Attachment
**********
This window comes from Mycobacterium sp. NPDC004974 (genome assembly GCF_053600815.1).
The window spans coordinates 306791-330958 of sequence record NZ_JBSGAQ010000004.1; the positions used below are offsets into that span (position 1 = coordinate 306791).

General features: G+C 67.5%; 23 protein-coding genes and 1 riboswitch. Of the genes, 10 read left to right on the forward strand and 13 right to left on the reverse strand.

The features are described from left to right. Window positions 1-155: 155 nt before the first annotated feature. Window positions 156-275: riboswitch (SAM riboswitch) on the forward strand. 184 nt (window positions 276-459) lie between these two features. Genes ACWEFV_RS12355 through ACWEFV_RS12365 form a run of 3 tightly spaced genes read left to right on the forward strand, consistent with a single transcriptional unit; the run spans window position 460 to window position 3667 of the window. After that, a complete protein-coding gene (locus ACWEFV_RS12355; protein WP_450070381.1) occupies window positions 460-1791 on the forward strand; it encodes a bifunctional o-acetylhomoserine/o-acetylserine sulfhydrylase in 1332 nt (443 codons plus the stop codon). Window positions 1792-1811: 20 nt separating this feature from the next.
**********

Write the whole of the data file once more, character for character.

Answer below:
This window comes from Mycobacterium sp. NPDC004974 (genome assembly GCF_053600815.1).
The window spans coordinates 306791-330958 of sequence record NZ_JBSGAQ010000004.1; the positions used below are offsets into that span (position 1 = coordinate 306791).

General features: G+C 67.5%; 23 protein-coding genes and 1 riboswitch. Of the genes, 10 read left to right on the forward strand and 13 right to left on the reverse strand.

The features are described from left to right. Window positions 1-155: 155 nt before the first annotated feature. Window positions 156-275: riboswitch (SAM riboswitch) on the forward strand. 184 nt (window positions 276-459) lie between these two features. Genes ACWEFV_RS12355 through ACWEFV_RS12365 form a run of 3 tightly spaced genes read left to right on the forward strand, consistent with a single transcriptional unit; the run spans window position 460 to window position 3667 of the window. After that, a complete protein-coding gene (locus ACWEFV_RS12355; protein WP_450070381.1) occupies window positions 460-1791 on the forward strand; it encodes a bifunctional o-acetylhomoserine/o-acetylserine sulfhydrylase in 1332 nt (443 codons plus the stop codon). Window positions 1792-1811: 20 nt separating this feature from the next.